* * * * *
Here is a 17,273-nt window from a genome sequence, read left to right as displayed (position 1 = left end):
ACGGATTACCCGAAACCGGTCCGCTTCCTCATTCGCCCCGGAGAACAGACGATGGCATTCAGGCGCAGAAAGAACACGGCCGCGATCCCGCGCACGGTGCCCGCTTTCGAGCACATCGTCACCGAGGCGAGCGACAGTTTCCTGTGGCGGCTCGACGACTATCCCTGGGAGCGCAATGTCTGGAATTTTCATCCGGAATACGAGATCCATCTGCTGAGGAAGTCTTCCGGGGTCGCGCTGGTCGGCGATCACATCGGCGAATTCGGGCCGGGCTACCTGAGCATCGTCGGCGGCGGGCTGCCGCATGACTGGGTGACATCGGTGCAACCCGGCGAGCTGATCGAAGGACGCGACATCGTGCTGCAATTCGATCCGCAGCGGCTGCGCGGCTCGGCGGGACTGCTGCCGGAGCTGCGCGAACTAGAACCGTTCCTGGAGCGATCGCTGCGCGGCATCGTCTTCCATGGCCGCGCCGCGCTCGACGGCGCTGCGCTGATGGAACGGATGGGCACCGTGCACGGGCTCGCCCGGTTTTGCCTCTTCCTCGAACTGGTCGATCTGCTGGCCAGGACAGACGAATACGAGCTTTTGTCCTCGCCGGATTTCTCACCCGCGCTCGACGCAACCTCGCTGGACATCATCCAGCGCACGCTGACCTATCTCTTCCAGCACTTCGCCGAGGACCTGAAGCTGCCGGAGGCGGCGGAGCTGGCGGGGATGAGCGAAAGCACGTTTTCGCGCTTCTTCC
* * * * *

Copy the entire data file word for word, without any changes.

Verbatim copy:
Here is a 17,273-nt window from a genome sequence, read left to right as displayed (position 1 = left end):
ACGGATTACCCGAAACCGGTCCGCTTCCTCATTCGCCCCGGAGAACAGACGATGGCATTCAGGCGCAGAAAGAACACGGCCGCGATCCCGCGCACGGTGCCCGCTTTCGAGCACATCGTCACCGAGGCGAGCGACAGTTTCCTGTGGCGGCTCGACGACTATCCCTGGGAGCGCAATGTCTGGAATTTTCATCCGGAATACGAGATCCATCTGCTGAGGAAGTCTTCCGGGGTCGCGCTGGTCGGCGATCACATCGGCGAATTCGGGCCGGGCTACCTGAGCATCGTCGGCGGCGGGCTGCCGCATGACTGGGTGACATCGGTGCAACCCGGCGAGCTGATCGAAGGACGCGACATCGTGCTGCAATTCGATCCGCAGCGGCTGCGCGGCTCGGCGGGACTGCTGCCGGAGCTGCGCGAACTAGAACCGTTCCTGGAGCGATCGCTGCGCGGCATCGTCTTCCATGGCCGCGCCGCGCTCGACGGCGCTGCGCTGATGGAACGGATGGGCACCGTGCACGGGCTCGCCCGGTTTTGCCTCTTCCTCGAACTGGTCGATCTGCTGGCCAGGACAGACGAATACGAGCTTTTGTCCTCGCCGGATTTCTCACCCGCGCTCGACGCAACCTCGCTGGACATCATCCAGCGCACGCTGACCTATCTCTTCCAGCACTTCGCCGAGGACCTGAAGCTGCCGGAGGCGGCGGAGCTGGCGGGGATGAGCGAAAGCACGTTTTCGCGCTTCTTCC